2021 – HOW IS THE ENERGY SECTOR DOING?
2021 – HOW IS THE ENERGY SECTOR DOING?
The EU energy transition created situations of deadweight, and this could not be any truer in 2021. The transition was initially triggered by the vulnerability of the RES in the EU primary energy sources. Мeanwhile the gas supplies were disrupted and the storage levels were critically low at the beginning of the cold season. The natural gas price skyrocketed and caused spill-over effects on electricity. Interestingly, no other key energy commodities underwent the same stress. The crude oil price, on the other hand, did not follow the same price momentum.
Тhe energy sector, and more noticeably the gas sector in 2021, were marked by a recovering demand, but still a low output with tighter-than-expected production. It turned out that demand recuperated faster than supply. Producers who were experiencing downturns could hardly catch up amid the largest EU price jumps in decades. The anticipated COP26 came to a close, making its mark through the Global Methane pledge and determination for fossil fuels abatement, although all this ended up with a phase-down rather than a phase-out.
>> Jul 2021 — The European Commission released the largest Climate law package Fit for 55 on its ambitious way towards GHG emission reduction. Тhe maritime sector would be included in the scope of EU ETS scope from 2023 onwards.
>> Sep 10th — The $11 billion Nord Stream 2 saga was near an end. EPC was finalized with just an admission certification remaining to be issued.
>> Oct 1st — Consolidation of the largest gas market in Europe, Germany, under the THE (Trading Hub Europe), after converging NetConnect and Gaspool market zones.
>> Based on the TTF historical data, the natural gas average close price, used as a standard benchmark price for performance, was around 46.16€/MW throughout the year 2021, as opposed to 10.46€/MW throughout 2020. The price briefly jumped to 180.27 €/MW in December. Compared to the highest corresponding cost of 21.70 €/MW in 2020, the new one accounted for a nine-fold increase.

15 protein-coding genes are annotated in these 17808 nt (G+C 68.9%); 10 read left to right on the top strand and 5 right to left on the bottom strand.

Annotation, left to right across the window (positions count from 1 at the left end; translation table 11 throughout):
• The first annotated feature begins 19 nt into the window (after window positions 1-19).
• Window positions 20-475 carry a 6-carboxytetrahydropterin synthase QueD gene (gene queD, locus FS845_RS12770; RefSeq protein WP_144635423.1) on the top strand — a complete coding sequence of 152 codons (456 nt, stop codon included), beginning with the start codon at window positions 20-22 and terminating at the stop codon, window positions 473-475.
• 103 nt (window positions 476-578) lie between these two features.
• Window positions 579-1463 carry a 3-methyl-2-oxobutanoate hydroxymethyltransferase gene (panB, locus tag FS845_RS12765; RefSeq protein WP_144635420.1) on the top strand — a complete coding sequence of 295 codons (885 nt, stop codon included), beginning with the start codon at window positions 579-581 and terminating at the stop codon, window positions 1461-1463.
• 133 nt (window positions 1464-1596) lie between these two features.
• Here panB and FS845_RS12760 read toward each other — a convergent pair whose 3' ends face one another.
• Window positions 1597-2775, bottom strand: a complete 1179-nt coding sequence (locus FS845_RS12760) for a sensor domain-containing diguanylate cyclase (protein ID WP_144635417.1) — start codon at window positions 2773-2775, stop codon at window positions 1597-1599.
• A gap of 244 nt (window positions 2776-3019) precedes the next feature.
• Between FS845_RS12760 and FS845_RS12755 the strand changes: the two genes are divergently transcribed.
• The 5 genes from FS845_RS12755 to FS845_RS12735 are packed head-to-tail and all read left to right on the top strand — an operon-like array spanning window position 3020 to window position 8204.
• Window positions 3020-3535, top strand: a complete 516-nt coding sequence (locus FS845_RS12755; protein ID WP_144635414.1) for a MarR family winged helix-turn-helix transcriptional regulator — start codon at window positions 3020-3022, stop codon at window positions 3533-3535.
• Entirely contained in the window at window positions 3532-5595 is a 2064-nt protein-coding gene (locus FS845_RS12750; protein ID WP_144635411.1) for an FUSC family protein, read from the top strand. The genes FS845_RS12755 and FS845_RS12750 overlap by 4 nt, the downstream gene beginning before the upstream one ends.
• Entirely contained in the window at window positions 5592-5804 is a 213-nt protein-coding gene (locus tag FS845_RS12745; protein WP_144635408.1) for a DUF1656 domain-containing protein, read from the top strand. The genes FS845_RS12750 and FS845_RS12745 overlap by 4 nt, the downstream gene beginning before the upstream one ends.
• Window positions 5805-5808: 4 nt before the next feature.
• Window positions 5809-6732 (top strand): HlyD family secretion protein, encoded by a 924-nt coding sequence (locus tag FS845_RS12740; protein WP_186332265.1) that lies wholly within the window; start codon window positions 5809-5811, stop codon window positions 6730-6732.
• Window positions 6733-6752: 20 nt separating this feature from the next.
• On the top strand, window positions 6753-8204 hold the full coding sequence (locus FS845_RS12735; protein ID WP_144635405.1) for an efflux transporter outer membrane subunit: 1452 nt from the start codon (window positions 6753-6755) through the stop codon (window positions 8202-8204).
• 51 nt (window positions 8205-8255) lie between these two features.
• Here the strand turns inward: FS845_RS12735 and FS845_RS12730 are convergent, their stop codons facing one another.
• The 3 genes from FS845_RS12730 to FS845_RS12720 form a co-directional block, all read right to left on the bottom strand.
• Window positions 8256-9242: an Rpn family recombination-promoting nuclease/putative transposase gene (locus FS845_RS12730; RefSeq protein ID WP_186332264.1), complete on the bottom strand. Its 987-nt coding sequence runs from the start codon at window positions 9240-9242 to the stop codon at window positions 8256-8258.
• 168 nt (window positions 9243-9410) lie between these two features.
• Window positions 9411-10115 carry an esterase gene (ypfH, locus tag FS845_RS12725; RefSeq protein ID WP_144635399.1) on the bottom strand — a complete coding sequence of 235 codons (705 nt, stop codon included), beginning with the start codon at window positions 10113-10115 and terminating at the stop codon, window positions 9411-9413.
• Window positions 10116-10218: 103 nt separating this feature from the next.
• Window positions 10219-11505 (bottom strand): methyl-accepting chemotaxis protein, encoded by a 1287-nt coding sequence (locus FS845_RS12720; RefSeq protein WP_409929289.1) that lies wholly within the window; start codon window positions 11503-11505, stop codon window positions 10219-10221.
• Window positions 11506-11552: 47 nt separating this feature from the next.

>> Oct — Nov — COP26 took place. Hydrogen was officially earmarked as the climate silver bullet for decarbonization and was promoted as such.
>> Gas prices in the EU followed a W-shaped recovery (double-dip recession). This can be attributed to the COVID-19 waves and in Q2 2021 it retained the price level from Q3–2018 at 25€/MW. Despite its expansion and price momentum stemming from the supply shortage and recalling the Beast-from-the-East-scenario, gas is not a true proxy for the economy. The steep and rapid surge in the second half of 2021 was an impulse rather than an accurate representation of the economic growth.
>> Dec 8th — EU Carbon emissions hit the highest price since the foundation of EU ETS— 89.47 €/t as opposed to 33.55 €/t at the corresponding time the previous year, which marks a triple jump on a YOY basis.
>> Dec 31st — As a consequence of the EU primary energy sources strategy, there was an increasing share of intermittent non-dispatchable energy sources. This led to decreasing conventional flexibility with the Nuclear plants decommissioning. The last German nuclear capacities will be phased out at the end of 2022. After abating nuclear energy, the coal plants will remain in function until 2038.
>> Dec — The tightness in the gas supply had a detrimental effect on the clean spark spreads and resulted in ramping up the electricity wholesale prices. It further aggravated the high price by including the carbon-intensive coal electricity and pricey carbon emission allowances, thus breaking a record, hovering around 400€/MW in the EU
>> Q4 of 2021 — The price differential between natural gas and crude oil got larger. Widened inter-commodity spread could boost oil demand. By convention, the natural gas commodity is priced below crude oil. Regarding the inter-commodity spread (Brent; TTF) in 2021, the two price curves intersected at the end of Q3 202, when natural gas reached $100/bl, while Brent anchored at $71.59/bl. This represents a price anomaly. In Q4 2021 this deviation gets even more pronounced with TTF following its upward trend and crude oil (Brent) tending to decrease. We can conclude that at the end of 2021, natural gas was more expensive than crude oil, which may incent consumers to switch to oil alternatives.
>> 2021 — Coal-fired electricity was set to rise. The increased electricity demand resulted in coal-fired electricity generation growth and an all-time peak of 6% in 2021. This was another example of why electrification must not be performed before fully developing the RES. Lack of sufficient base-load energy sources and decommissioning the existing ones, such as nuclear plants, appears to be the right recipe for the comeback of coal.
2021 will be remembered with the largest global electricity demand and by the predominant use of gas and coal plants, along with the largest progress coal-fired power has seen recently. The key role of natural gas for the EU gross electricity production triggered a domino effect of surging wholesale prices for electricity. The prices were exacerbated by the coal-firing power plants and carbon emission allowances.
The year reaffirmed the main LNG arbitrage route, bringing the imports into a tug-of-war situation between the Pacific and Europe with a strong positive linear relationship, at a correlation of 0.93. With South America recently included, the EU would have to deal with the challenge to lure more LNG supplies, unless it comes up with a long-term solution.